There is delicious irony when an officially atheist state gets involved in affairs of religion: the case in point is China and its concern over the Dalai Lama’s succession, meaning it wants to ensure its nominee succeeds the Dalai Lama. The problem here is the latter is in exile in India, which makes things difficult for the mandarins in Beijing.
Recently, a Chinese official told a group of visiting Indian journalists that his country would not accept any interference from India in the succession. Wang Nengsheng, the Information Officer of the “Tibet Autonomous Region” of China, said China alone would approve the next Dalai Lama after the current 14th Dalai Lama, now 84, passes away. Indirectly, Wang was telling India to stay out of the succession process, not to accept any “India born” Dalai Lama and accept Beijing’s choice of the Dalai Lama.
Wang then proceeded to reiterate the standard Chinese formulation on Tibet: that the Dalai Lamas have always been appointed by the central government in Beijing and that selection has always been through draw of lots from a golden urn.
Wang’s statement suggests an unspoken fear, that China’s choice may lack legitimacy. In fact Tibetans, the Himalayan people, Mongolians and others who have a stake in Tibetan affairs such as India, the U.S. are unlikely to be impressed if China comes up with a Dalai Lama. Dalai Lamas have always been chosen by the people of Tibet, not by Chinese claims of “established historical formalities”.
But why did China choose to speak up now, warning India to stay off Tibetan affairs and to back their candidate. First let’s take a quick look at what the Dalai Lama has been saying: he has been very clear that China has no business in matters related to reincarnation and should keep out of it. He is also implying that Communist China and its leaders, who are non-believers in religion, have no right to decide. If they are serious about reincarnation, they should first find the reincarnations of Mao Zedong and Deng Xiaoping.
As far back as 1969, the Dalai Lama has made it clear that it was for the Tibetan and Himalayan people, and the Mongol people to decide on the issue of reincarnation. He has also said that the institution of the Dalai Lama is a Buddhist institution and so Buddhists should decide, not China, which is an atheist regime that has been actively trying to destroy Tibetan Buddhism.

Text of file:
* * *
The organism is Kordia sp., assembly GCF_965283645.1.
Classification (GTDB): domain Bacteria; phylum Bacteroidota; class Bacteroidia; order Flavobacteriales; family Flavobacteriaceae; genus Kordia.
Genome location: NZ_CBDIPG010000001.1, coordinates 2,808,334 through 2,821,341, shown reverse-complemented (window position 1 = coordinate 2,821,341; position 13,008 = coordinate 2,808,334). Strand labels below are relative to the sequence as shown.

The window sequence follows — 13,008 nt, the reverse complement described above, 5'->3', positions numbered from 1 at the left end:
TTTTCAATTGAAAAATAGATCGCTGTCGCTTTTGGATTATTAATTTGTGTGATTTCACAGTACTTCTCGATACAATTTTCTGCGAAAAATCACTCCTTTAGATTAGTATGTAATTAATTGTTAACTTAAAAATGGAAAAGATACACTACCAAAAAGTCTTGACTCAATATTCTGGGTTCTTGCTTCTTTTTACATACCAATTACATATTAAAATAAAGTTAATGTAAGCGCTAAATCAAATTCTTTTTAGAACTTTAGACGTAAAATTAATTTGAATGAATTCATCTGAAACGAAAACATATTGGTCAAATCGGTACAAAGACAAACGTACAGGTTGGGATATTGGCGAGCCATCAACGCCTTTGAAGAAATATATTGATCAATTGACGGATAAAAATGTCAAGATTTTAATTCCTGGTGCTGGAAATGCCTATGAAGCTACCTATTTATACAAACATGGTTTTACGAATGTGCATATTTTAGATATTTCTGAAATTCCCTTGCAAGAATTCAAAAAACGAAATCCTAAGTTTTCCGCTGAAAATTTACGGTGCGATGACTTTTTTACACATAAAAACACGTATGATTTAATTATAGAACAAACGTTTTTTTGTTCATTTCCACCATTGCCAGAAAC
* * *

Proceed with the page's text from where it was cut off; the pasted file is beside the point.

Reincarnation is a phenomenon which should take place through the voluntary choice of the person concerned. The person who reincarnates has the sole legitimate authority over where and how he or she takes rebirth and how that reincarnation is to be recognised. It is particularly inappropriate for Chinese communists, who explicitly reject even the idea of past and future lives, to meddle here. Such interference contradicts their own political ideology, it shows double standards.
If it is decided that the reincarnation of the Dalai Lama should continue and there is a need for the Fifteenth Dalai Lama to be recognised, responsibility for doing so will primarily rest with the officials of the Dalai Lama’s Gaden Phodrang Trust. They will have to consult the various heads of the Tibetan Buddhist tradition and the reliable oath-bound Dharma Protectors who are linked inseparably to the lineage of the Dalai Lamas. They should seek advice and direction from these masters and carry out the procedures of search and recognition in accordance with tradition. The Dalai Lama has even said that he will leave clear written instructions about this.
Chinese attempts to appropriate the traditions of Tibetan Buddhism will always come to nothing. The 11th Panchen Lama appointed by China, Gyaltsen Norbu, has only been a puppet and a tool for China, lacking any recognition or respect from Tibetans, their supporters or the free world.
For China to seek India’s cooperation in its handling of the reincarnation issue must have come as a puzzle for India’s minders of Tibetan affairs in Delhi. India under Modi has been trying to please Chinese interests in the hope of better business and peaceful borders but nothing has translated into India’s expectations. Knowing India has nothing to gain from obliging such a request, India will likely leave the reincarnation matter aside for the Tibetans to decide. The U.S. has a similar line, underscoring that the Dalai Lama’s succession should be decided by the Tibetan people and that the U.S. will not recognise a China-appointed Dalai Lama.
Although the next Dalai Lama may not come soon, considering the current Dalai Lama’s strong and sound health, it is obvious that there will be two Dalai Lamas—one chosen by the Gaden Phodrang Trust, which will be the real one, and the other by China, who will be described as the “Fake Dalai Lama”.
India should take a firm stand. Anything short of support for the Tibetan Dalai Lama, who will most likely be born in India, would only make India the loser as Tibetans, no matter what, will choose their Dalai Lama. This Dalai Lama will have popular support and could play an important role in the Tibetan cause (even though the Dalai Lama has relinquished all political powers). India supporting the Tibetan Dalai Lama will give it the upper hand, as it has in all these years.
(The author is the editor of Tibetsun, an online portal on Tibet affairs. Views are personal.)
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